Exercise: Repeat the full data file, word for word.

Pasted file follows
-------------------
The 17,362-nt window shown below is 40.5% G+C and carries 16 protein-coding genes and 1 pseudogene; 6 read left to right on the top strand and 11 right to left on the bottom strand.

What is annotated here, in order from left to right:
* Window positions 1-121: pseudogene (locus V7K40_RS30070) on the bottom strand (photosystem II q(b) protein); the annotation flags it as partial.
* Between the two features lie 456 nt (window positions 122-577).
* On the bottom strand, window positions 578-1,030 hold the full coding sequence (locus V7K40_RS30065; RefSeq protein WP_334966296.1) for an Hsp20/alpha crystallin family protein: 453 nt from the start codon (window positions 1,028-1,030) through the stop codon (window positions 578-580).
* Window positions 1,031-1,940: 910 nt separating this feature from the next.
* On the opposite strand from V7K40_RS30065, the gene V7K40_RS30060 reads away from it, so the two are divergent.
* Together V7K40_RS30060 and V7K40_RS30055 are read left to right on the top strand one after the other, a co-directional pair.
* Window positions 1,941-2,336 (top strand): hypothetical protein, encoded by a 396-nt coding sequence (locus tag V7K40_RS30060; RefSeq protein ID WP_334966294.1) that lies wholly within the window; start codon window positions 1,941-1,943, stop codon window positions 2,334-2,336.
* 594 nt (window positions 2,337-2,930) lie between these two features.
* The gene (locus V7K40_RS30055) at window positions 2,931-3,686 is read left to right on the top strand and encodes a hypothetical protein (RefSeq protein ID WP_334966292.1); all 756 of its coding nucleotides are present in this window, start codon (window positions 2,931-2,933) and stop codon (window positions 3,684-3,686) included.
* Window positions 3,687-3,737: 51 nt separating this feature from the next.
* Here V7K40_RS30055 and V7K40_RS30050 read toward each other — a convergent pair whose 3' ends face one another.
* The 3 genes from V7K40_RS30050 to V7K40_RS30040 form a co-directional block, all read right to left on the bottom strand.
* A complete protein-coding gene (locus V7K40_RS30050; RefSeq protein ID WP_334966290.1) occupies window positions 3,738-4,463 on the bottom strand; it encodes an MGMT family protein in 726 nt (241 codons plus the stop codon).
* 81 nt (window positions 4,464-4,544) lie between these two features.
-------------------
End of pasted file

The 17,362-nt window shown below is 40.5% G+C and carries 16 protein-coding genes and 1 pseudogene; 6 read left to right on the top strand and 11 right to left on the bottom strand.

What is annotated here, in order from left to right:
* Window positions 1-121: pseudogene (locus V7K40_RS30070) on the bottom strand (photosystem II q(b) protein); the annotation flags it as partial.
* Between the two features lie 456 nt (window positions 122-577).
* On the bottom strand, window positions 578-1,030 hold the full coding sequence (locus V7K40_RS30065; RefSeq protein WP_334966296.1) for an Hsp20/alpha crystallin family protein: 453 nt from the start codon (window positions 1,028-1,030) through the stop codon (window positions 578-580).
* Window positions 1,031-1,940: 910 nt separating this feature from the next.
* On the opposite strand from V7K40_RS30065, the gene V7K40_RS30060 reads away from it, so the two are divergent.
* Together V7K40_RS30060 and V7K40_RS30055 are read left to right on the top strand one after the other, a co-directional pair.
* Window positions 1,941-2,336 (top strand): hypothetical protein, encoded by a 396-nt coding sequence (locus tag V7K40_RS30060; RefSeq protein ID WP_334966294.1) that lies wholly within the window; start codon window positions 1,941-1,943, stop codon window positions 2,334-2,336.
* 594 nt (window positions 2,337-2,930) lie between these two features.
* The gene (locus V7K40_RS30055) at window positions 2,931-3,686 is read left to right on the top strand and encodes a hypothetical protein (RefSeq protein ID WP_334966292.1); all 756 of its coding nucleotides are present in this window, start codon (window positions 2,931-2,933) and stop codon (window positions 3,684-3,686) included.
* Window positions 3,687-3,737: 51 nt separating this feature from the next.
* Here V7K40_RS30055 and V7K40_RS30050 read toward each other — a convergent pair whose 3' ends face one another.
* The 3 genes from V7K40_RS30050 to V7K40_RS30040 form a co-directional block, all read right to left on the bottom strand.
* A complete protein-coding gene (locus V7K40_RS30050; RefSeq protein ID WP_334966290.1) occupies window positions 3,738-4,463 on the bottom strand; it encodes an MGMT family protein in 726 nt (241 codons plus the stop codon).
* 81 nt (window positions 4,464-4,544) lie between these two features.